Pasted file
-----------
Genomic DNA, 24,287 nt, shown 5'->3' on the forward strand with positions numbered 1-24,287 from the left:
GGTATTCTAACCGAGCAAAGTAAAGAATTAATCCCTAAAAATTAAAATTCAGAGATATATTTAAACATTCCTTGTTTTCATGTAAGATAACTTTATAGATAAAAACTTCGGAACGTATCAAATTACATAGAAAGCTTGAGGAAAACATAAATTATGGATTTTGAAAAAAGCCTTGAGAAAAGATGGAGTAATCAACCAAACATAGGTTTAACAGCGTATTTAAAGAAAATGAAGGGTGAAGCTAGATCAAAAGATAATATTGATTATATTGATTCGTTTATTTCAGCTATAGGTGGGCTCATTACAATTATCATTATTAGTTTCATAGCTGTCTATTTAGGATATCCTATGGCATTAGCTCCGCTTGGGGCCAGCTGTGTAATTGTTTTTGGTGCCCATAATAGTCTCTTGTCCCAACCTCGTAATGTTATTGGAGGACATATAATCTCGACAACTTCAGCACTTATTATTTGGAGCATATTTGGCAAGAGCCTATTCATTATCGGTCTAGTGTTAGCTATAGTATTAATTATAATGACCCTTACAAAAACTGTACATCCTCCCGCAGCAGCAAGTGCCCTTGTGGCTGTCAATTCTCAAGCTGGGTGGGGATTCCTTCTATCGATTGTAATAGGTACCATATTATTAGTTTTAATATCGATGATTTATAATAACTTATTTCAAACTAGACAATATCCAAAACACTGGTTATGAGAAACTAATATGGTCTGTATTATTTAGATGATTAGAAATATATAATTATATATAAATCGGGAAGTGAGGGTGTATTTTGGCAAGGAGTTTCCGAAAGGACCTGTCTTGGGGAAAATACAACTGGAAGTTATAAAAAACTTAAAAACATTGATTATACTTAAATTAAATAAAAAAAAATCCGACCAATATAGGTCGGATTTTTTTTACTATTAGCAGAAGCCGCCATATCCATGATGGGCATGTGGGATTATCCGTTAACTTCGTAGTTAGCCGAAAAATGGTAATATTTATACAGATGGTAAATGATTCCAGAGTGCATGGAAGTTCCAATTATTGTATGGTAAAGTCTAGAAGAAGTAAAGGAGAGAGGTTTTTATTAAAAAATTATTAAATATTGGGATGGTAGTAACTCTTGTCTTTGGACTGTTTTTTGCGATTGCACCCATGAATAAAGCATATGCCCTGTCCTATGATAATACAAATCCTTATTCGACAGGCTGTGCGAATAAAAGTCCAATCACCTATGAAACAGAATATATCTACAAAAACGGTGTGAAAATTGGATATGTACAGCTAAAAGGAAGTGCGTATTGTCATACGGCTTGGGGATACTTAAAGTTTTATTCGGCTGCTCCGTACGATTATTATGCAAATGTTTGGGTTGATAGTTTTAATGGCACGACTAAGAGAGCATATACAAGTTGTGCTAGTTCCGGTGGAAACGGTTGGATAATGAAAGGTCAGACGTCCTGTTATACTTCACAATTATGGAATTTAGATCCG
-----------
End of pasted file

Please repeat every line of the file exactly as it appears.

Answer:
Genomic DNA, 24,287 nt, shown 5'->3' on the forward strand with positions numbered 1-24,287 from the left:
GGTATTCTAACCGAGCAAAGTAAAGAATTAATCCCTAAAAATTAAAATTCAGAGATATATTTAAACATTCCTTGTTTTCATGTAAGATAACTTTATAGATAAAAACTTCGGAACGTATCAAATTACATAGAAAGCTTGAGGAAAACATAAATTATGGATTTTGAAAAAAGCCTTGAGAAAAGATGGAGTAATCAACCAAACATAGGTTTAACAGCGTATTTAAAGAAAATGAAGGGTGAAGCTAGATCAAAAGATAATATTGATTATATTGATTCGTTTATTTCAGCTATAGGTGGGCTCATTACAATTATCATTATTAGTTTCATAGCTGTCTATTTAGGATATCCTATGGCATTAGCTCCGCTTGGGGCCAGCTGTGTAATTGTTTTTGGTGCCCATAATAGTCTCTTGTCCCAACCTCGTAATGTTATTGGAGGACATATAATCTCGACAACTTCAGCACTTATTATTTGGAGCATATTTGGCAAGAGCCTATTCATTATCGGTCTAGTGTTAGCTATAGTATTAATTATAATGACCCTTACAAAAACTGTACATCCTCCCGCAGCAGCAAGTGCCCTTGTGGCTGTCAATTCTCAAGCTGGGTGGGGATTCCTTCTATCGATTGTAATAGGTACCATATTATTAGTTTTAATATCGATGATTTATAATAACTTATTTCAAACTAGACAATATCCAAAACACTGGTTATGAGAAACTAATATGGTCTGTATTATTTAGATGATTAGAAATATATAATTATATATAAATCGGGAAGTGAGGGTGTATTTTGGCAAGGAGTTTCCGAAAGGACCTGTCTTGGGGAAAATACAACTGGAAGTTATAAAAAACTTAAAAACATTGATTATACTTAAATTAAATAAAAAAAAATCCGACCAATATAGGTCGGATTTTTTTTACTATTAGCAGAAGCCGCCATATCCATGATGGGCATGTGGGATTATCCGTTAACTTCGTAGTTAGCCGAAAAATGGTAATATTTATACAGATGGTAAATGATTCCAGAGTGCATGGAAGTTCCAATTATTGTATGGTAAAGTCTAGAAGAAGTAAAGGAGAGAGGTTTTTATTAAAAAATTATTAAATATTGGGATGGTAGTAACTCTTGTCTTTGGACTGTTTTTTGCGATTGCACCCATGAATAAAGCATATGCCCTGTCCTATGATAATACAAATCCTTATTCGACAGGCTGTGCGAATAAAAGTCCAATCACCTATGAAACAGAATATATCTACAAAAACGGTGTGAAAATTGGATATGTACAGCTAAAAGGAAGTGCGTATTGTCATACGGCTTGGGGATACTTAAAGTTTTATTCGGCTGCTCCGTACGATTATTATGCAAATGTTTGGGTTGATAGTTTTAATGGCACGACTAAGAGAGCATATACAAGTTGTGCTAGTTCCGGTGGAAACGGTTGGATAATGAAAGGTCAGACGTCCTGTTATACTTCACAATTATGGAATTTAGATCCG